The closure of schools and cultural institutions across the province has forced three St. Albert theatre companies to either shelve or postpone their shows.
The three troupes are Rooney and Punyi Educational Theatre Productions, Musicalmania! and St. Albert Dinner Theatre.
Premier Jason Kenney on Tuesday, March 17, implemented measures to limit the spread of COVID-19 by cancelling all events hosting more than 50 people.
Within the city, perhaps the hardest hit is Rooney and Puny Educational Theatre Productions. In the past three decades, Paul Punyi and Maureen Rooney, a husband and wife duo, have developed a platinum reputation writing, acting, directing and producing plays, as well as instructing at workshops and artist-in-residence programs for schools.
In fact, they are part of the city's 2013 Cultural Wall of Fame as recipients of St. Albert Mayor's Celebration of the Arts Lifetime Achievement Award.
Since schools closed throughout the province, the couple’s income for the next five months has vanished.
“Paul and I live frugal lives. We never know when work is coming. We have carefully saved, but our savings for retirement have taken a beating, and our ability to earn money until September is zero,” said Rooney.
The one cancellation that is particularly heartbreaking is a commissioned play on Marie Madeleine D’Houet, the venerable founder of the Faithful Companions of Jesus Sisters. It was to open Thursday, April 16, in Edmonton with several productions, followed by 10 in Calgary.
“I spent two years reading everything I could on her and we spent money on a pilgrimage to France to research her. We created her and it was to open as part of the FCJ’s 200th anniversary.”
In addition to lost large-scale performances, the couple had to forgo school artist-in-residence programs, senior residence shows, a ukulele sing-a-long at St. Albert Public Library and an Arbor Day gig.
“We’re unable to reschedule performances. They’re gone. But we’re staying positive. We’re booking for next year. Applications to the Alberta Foundation for the Arts need to be in by May 1. We’re scrambling with schools to fill out grant applications for next year.”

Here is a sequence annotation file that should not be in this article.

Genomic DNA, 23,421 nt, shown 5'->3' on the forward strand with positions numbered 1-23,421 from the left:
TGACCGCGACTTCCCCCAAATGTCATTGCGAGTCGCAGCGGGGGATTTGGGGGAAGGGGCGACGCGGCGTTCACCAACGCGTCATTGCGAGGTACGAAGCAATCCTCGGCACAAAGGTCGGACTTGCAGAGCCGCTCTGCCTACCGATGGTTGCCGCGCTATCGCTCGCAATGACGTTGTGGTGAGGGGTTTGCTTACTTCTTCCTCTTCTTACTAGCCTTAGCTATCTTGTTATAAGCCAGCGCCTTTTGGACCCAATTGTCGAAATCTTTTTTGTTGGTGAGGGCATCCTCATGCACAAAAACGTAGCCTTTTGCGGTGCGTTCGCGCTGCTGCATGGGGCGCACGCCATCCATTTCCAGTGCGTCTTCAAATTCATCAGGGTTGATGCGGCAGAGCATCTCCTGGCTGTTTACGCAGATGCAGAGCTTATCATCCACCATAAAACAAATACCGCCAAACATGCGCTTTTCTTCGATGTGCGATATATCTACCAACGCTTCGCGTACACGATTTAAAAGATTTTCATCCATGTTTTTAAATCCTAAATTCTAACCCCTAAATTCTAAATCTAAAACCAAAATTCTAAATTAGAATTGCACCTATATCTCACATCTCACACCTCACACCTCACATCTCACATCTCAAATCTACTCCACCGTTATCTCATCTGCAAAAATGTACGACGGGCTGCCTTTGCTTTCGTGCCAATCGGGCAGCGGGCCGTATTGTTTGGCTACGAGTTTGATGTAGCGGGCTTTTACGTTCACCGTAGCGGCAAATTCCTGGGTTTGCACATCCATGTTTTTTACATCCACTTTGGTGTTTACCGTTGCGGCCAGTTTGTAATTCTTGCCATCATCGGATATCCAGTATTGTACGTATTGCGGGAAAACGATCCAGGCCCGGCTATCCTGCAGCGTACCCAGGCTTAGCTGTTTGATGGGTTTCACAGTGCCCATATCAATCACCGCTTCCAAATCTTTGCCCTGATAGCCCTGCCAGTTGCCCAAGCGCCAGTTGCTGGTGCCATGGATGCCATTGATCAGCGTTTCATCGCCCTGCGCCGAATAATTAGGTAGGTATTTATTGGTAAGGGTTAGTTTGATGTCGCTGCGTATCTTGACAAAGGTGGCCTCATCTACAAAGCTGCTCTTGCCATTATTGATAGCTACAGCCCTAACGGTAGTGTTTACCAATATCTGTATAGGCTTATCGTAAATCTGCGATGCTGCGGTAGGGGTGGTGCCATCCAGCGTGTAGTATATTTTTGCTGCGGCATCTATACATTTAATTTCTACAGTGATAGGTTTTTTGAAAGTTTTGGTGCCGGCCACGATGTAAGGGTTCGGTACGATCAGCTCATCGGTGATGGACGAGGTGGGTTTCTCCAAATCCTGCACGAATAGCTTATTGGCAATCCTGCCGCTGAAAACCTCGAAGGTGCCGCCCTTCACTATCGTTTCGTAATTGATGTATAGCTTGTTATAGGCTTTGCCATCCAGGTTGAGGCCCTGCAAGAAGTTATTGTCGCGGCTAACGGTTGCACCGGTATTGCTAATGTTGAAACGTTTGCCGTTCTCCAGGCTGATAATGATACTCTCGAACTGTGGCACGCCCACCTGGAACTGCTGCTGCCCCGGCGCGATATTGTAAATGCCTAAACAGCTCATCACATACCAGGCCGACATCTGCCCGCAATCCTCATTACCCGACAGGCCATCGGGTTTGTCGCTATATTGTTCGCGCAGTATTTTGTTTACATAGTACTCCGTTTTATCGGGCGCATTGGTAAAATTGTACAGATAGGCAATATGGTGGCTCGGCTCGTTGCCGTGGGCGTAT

This is crucial since theatre folk are paid show-by-show, contract-by-contract. Since artists are freelance operators, the federal government has always viewed them as self-employed and they are ineligible for Employment Insurance.
As for the federal government’s special financial aid package for self-employed individuals announced on Wednesday, March 25, Rooney said, “Our prime minister said self-employed people can access a type of EI. It shows a degree of respect for the arts industry. Previously the arts have never fit into any keyhole.”
MusicalMania! founder and artistic director Cindy Oxley is also facing major hurdles after her musical production Hey, Riel! was cancelled at both the Northern Alberta Jubilee Auditorium and the Southern Alberta Jubilee Auditorium.
Both a composer and lyricist, Oxley specializes at mounting musicals based on historical figures such as Louis Riel, Cleopatra and Klondike Kate.
Hey, Riel! was booked for two matinees and had sold 2,400 tickets to school groups, Indigenous groups and seniors.
“Teachers were booking up until the last minute. They were calling booking 150 tickets and then cancelling the next day. It’s heart-breaking, but we’re not the only ones affected,” said Oxley.
In the last few days, the St. Albert artist has juggled texts, emails and requests for refunds as well as answering cast and crew questions. Fortuntely, not everyone requires an immediate refund.
“Some ticket holders require an immediate refund, while many schools, other groups and individuals are currently in a position to let us hold on to payments while they wait for the show to be rescheduled.”
This unexpected cancellation has resulted in a loss of salaries for the professionals involved and honorariums for cast. In addition, Indigenous artisans invited to sell their crafts in the Jubilee’s lobby also lost income.
Always an optimist, Oxley said: “My cast and crew are ready to go at the drop of a hat and there are a lot of people standing by to help us.”
To salvage some income, Oxley is offering piano lessons via Skype. And while it may seem odd at first, it is the new reality.
On Thursday, Oxley and Tessa Mayne, 10, tested their first Internet lesson. The one-hour lesson lasted 90 minutes because the duo lost the connection on several occasions and at other times the video or sound froze.
“It kept cutting out and we had to redial. It’s not optimal but it is a help. It’s better than nothing,” noted Oxley.
St. Albert Dinner Theatre
Of the three local companies, St. Albert Dinner Theatre (SADT) is taking the smallest hit. But it’s still a shock.
SADT cancelled their third and final comedy of the season, Roger Cosgrove’s 1, 2, 3 and Flush.
“Basically right now we’re trying to find out how season ticket holders will react – whether or not they want to carry over their tickets or not,” said artistic director Donna Beeston.
“We want to make sure our patrons are safe. Our largest population is 50-plus and we wanted them to feel safe. For us, it’s not the dollars. It’s wanting people to stay safe.”
Volunteer artists, tech crews, administrators and dining room servers power the non-profit.
Beeston hopes patrons will hold onto tickets for next season and allow the community theatre a cash flow to pay for expenses such as rights to plays, venue rentals and assorted costs.
“Our priority is making sure everybody is OK.”